Bringing Segmented Stacks to Embedded Systems


Microcontrollers are the heart of embedded systems. Due to cost and power constraints, they do not have memory management units (MMUs) or even memory protection units (MPUs). As a result, embedded software faces two related challenges both concerned with the stack. First, in a multi-tasking environment, physical memory used by the stack is usually statically allocated per task. Second, a stack overflow is difficult to detect for lower-end microcontrollers without an MPU. In this work, we argue that segmented stacks, a notion investigated and subsequently dismissed for systems with virtual memory, can solve both challenges for embedded software. We show that many problems with segmented stacks vanish on embedded systems and present novel solutions to the rest. Importantly, we show that segmented stacks, combined with Rust, can guarantee memory safety without MMU or MPU. Moreover, segmented stacks allow memory to be dynamically allocated to per-task stacks and can improve memory efficiency when combined with proper scheduling.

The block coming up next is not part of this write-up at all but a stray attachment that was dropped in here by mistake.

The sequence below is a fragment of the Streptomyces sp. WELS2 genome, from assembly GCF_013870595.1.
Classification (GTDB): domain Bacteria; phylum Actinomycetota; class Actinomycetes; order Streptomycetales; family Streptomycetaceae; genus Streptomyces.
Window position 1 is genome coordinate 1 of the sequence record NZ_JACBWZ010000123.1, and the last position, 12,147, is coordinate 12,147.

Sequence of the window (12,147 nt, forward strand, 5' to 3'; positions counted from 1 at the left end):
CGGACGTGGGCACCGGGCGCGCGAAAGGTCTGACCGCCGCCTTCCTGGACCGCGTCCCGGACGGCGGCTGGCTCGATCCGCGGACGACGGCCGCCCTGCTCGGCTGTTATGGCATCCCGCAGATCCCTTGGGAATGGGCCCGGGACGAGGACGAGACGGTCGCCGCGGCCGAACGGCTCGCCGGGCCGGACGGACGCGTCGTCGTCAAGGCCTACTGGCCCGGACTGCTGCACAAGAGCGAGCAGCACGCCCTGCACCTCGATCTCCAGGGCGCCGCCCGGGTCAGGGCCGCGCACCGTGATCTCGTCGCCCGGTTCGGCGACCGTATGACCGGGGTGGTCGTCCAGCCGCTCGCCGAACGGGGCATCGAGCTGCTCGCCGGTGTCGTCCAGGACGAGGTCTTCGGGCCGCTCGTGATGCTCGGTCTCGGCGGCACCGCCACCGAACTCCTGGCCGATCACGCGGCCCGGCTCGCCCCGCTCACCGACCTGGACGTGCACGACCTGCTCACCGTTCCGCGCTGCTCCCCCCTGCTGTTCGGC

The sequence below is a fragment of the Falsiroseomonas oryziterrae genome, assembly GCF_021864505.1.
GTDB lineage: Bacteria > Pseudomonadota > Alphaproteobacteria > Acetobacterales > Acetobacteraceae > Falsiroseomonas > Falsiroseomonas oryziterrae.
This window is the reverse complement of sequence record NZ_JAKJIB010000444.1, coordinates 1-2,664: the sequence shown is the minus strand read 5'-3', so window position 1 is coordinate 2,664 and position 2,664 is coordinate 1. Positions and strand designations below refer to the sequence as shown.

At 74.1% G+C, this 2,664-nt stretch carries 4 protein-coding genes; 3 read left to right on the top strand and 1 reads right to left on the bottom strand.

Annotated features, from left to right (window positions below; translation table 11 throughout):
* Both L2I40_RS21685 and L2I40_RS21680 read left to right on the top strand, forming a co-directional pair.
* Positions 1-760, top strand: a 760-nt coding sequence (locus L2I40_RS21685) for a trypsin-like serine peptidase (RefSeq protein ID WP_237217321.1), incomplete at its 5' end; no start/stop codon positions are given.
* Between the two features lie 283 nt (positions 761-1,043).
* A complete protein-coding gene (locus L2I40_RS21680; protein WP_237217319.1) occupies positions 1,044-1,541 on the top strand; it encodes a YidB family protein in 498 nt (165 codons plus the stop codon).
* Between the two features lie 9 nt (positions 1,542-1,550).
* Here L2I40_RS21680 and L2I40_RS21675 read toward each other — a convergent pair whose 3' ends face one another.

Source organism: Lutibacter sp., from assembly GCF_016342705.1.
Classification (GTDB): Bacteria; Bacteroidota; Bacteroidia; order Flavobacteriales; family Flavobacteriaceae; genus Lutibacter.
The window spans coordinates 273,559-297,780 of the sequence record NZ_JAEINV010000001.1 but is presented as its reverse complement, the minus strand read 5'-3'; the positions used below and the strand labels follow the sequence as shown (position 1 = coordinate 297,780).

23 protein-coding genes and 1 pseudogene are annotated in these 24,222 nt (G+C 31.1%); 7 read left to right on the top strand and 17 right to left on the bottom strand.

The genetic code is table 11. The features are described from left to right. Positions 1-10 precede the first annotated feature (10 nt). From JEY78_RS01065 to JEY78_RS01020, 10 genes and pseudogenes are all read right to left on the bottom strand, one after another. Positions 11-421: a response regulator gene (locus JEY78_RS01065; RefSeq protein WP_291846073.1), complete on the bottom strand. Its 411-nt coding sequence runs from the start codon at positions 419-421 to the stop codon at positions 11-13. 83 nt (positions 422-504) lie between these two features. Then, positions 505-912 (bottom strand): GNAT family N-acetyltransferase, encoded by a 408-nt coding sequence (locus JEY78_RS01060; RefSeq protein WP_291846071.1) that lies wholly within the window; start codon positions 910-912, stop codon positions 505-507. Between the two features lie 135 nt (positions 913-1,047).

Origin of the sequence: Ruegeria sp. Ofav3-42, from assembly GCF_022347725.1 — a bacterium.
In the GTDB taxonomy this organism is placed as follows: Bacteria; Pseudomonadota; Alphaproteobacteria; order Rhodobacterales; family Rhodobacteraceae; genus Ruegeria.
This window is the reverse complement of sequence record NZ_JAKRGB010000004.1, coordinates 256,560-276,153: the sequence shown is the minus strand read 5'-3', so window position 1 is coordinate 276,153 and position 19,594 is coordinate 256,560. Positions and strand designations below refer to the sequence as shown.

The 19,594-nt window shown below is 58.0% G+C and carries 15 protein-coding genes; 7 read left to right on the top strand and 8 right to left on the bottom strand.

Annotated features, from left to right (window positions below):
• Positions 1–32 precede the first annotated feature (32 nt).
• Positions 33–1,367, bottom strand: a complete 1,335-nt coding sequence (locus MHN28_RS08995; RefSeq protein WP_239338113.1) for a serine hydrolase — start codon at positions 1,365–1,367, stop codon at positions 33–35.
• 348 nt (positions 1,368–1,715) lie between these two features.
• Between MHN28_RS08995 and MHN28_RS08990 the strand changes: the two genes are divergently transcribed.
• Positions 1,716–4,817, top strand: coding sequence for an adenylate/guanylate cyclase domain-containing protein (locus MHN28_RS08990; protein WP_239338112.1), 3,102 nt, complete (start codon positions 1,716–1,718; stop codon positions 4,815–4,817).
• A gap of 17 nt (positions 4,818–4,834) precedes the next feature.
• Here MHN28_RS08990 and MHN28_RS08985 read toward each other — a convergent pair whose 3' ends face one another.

In Proceedings of the 24th International Workshop on Mobile Computing Systems and Applications